Superintendent undergoing cancer treatment
Teachers, administrators and staff in the Kenai Peninsula Borough School District are having to do a lot of learning this month to get ready to provide education from afar.
School is back in session Monday but students won’t physically be at school, with the need for social distancing to prevent the spread of the COVID-19 virus. Instead, teachers are figuring out how to deliver lessons through internet-based tools or through the mail for families without internet access at home.
As if that weren’t enough of a challenge to tackle, the district announced another big change this week. In a letter posted Monday, district Superintendent John O’Brien announced that he is stepping back from an active role, as he will be undergoing treatment for cancer.
O’Brien said he was diagnosed with kidney cancer the Friday before spring break. He is out of state receiving medical care and diagnostic testing and was slated for surgery Tuesday. He said it was caught early and he has a good prognosis for recovery.
In O’Brien’s absence, Assistant Superintendent Dave Jones is taking his place. District Communications Director Pegge Erkeneff says O’Brien is deeply missed but that he left the leadership team well prepared to meet the challenges ahead.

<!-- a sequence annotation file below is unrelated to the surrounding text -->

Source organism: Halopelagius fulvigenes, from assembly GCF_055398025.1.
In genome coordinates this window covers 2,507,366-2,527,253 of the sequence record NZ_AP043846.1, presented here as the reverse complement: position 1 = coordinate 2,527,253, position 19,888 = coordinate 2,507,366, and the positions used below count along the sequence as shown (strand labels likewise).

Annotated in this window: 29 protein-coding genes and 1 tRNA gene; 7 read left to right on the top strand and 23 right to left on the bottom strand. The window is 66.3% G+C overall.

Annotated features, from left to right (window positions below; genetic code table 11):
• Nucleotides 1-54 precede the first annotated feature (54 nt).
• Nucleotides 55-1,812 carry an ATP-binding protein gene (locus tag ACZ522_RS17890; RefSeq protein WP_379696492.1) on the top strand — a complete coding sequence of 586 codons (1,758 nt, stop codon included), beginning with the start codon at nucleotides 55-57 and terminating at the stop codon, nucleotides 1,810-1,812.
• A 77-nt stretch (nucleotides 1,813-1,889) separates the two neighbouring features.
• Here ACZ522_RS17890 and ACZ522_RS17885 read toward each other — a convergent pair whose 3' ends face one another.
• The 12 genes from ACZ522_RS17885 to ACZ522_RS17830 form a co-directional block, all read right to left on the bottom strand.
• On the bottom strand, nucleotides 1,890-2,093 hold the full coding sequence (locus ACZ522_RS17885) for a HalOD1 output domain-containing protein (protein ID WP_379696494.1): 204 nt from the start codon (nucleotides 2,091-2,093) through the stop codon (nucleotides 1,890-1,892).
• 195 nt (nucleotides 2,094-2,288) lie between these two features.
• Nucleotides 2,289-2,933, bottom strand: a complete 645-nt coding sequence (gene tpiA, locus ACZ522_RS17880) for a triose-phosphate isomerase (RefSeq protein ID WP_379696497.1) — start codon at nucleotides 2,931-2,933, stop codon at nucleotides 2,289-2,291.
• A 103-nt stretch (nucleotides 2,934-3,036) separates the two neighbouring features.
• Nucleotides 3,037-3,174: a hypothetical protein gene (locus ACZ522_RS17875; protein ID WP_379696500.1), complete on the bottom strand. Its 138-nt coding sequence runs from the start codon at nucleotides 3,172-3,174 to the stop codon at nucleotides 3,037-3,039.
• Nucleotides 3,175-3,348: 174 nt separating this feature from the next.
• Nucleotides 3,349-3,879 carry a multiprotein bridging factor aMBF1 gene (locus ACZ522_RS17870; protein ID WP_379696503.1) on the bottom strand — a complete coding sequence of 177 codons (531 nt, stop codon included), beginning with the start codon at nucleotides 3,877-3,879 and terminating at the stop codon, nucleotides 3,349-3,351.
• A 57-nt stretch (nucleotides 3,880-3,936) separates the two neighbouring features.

“The biggest impact is we work closely as a team but we’re down one main person in our whole team,” Erkeneff said. “We’re already short with our leadership team with cuts that we’ve made so adapting to this is a challenge at any time and it’s all hands on deck. I do want to say, though, in talking to John over the last couple weeks, he did keep in close contact until we said, ‘Now it’s time to focus on your family and your health,’ but he has complete confidence in everybody rising to the occasion.”
Ekeneff says the district will be ready Monday to deliver education to students.
“What our district has actually done in the last week and two weeks and what we’re doing for professional development in in-service this week for all of our staff is amazing,” she said. “And to be able to begin providing education for all grades next week, it’s going to be bumpy, but we’re doing it, and John’s really proud of that.”
School breakfast and lunch deliveries continue even though school is not physically in session. There was concern that as positive cases of COVID-19 are confirmed in district communities, that might interrupt food distribution to protect staff and families. Over the weekend, one case was confirmed in Soldotna and one in Sterling, and another case was confirmed in Sterling Monday evening. But Erkeneff says the district has been in contact with the state Department of Health and Social Services and there is no reason to think any of those cases would have created exposure for any schools.
“We’re really protecting that kitchen area where we’re creating the meals and working with every clean protocol that we have for cleaning daily and how we’re handling food and even passing the food to students or families when they come,” Erkeneff said.
The district is serving 1,600 meals a day.